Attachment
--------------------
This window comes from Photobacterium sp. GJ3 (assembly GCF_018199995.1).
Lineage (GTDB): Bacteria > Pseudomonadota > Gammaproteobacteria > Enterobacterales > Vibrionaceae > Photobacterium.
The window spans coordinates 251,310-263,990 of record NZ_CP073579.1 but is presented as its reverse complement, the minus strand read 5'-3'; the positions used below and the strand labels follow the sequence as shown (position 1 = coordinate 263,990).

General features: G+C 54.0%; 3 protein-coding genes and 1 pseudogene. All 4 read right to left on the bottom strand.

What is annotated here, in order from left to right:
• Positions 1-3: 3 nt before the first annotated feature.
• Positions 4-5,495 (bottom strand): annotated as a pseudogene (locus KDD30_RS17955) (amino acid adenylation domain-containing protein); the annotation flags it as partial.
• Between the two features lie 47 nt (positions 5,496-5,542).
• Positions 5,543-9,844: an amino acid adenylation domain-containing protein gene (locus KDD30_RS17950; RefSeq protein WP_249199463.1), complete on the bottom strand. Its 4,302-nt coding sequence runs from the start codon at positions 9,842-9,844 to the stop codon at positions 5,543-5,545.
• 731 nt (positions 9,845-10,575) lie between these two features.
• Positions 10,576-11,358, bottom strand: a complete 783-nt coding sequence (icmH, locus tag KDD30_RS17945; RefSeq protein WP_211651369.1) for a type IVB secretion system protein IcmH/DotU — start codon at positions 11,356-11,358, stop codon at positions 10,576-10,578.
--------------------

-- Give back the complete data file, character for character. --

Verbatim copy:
This window comes from Photobacterium sp. GJ3 (assembly GCF_018199995.1).
Lineage (GTDB): Bacteria > Pseudomonadota > Gammaproteobacteria > Enterobacterales > Vibrionaceae > Photobacterium.
The window spans coordinates 251,310-263,990 of record NZ_CP073579.1 but is presented as its reverse complement, the minus strand read 5'-3'; the positions used below and the strand labels follow the sequence as shown (position 1 = coordinate 263,990).

General features: G+C 54.0%; 3 protein-coding genes and 1 pseudogene. All 4 read right to left on the bottom strand.

What is annotated here, in order from left to right:
• Positions 1-3: 3 nt before the first annotated feature.
• Positions 4-5,495 (bottom strand): annotated as a pseudogene (locus KDD30_RS17955) (amino acid adenylation domain-containing protein); the annotation flags it as partial.
• Between the two features lie 47 nt (positions 5,496-5,542).
• Positions 5,543-9,844: an amino acid adenylation domain-containing protein gene (locus KDD30_RS17950; RefSeq protein WP_249199463.1), complete on the bottom strand. Its 4,302-nt coding sequence runs from the start codon at positions 9,842-9,844 to the stop codon at positions 5,543-5,545.
• 731 nt (positions 9,845-10,575) lie between these two features.
• Positions 10,576-11,358, bottom strand: a complete 783-nt coding sequence (icmH, locus tag KDD30_RS17945; RefSeq protein WP_211651369.1) for a type IVB secretion system protein IcmH/DotU — start codon at positions 11,356-11,358, stop codon at positions 10,576-10,578.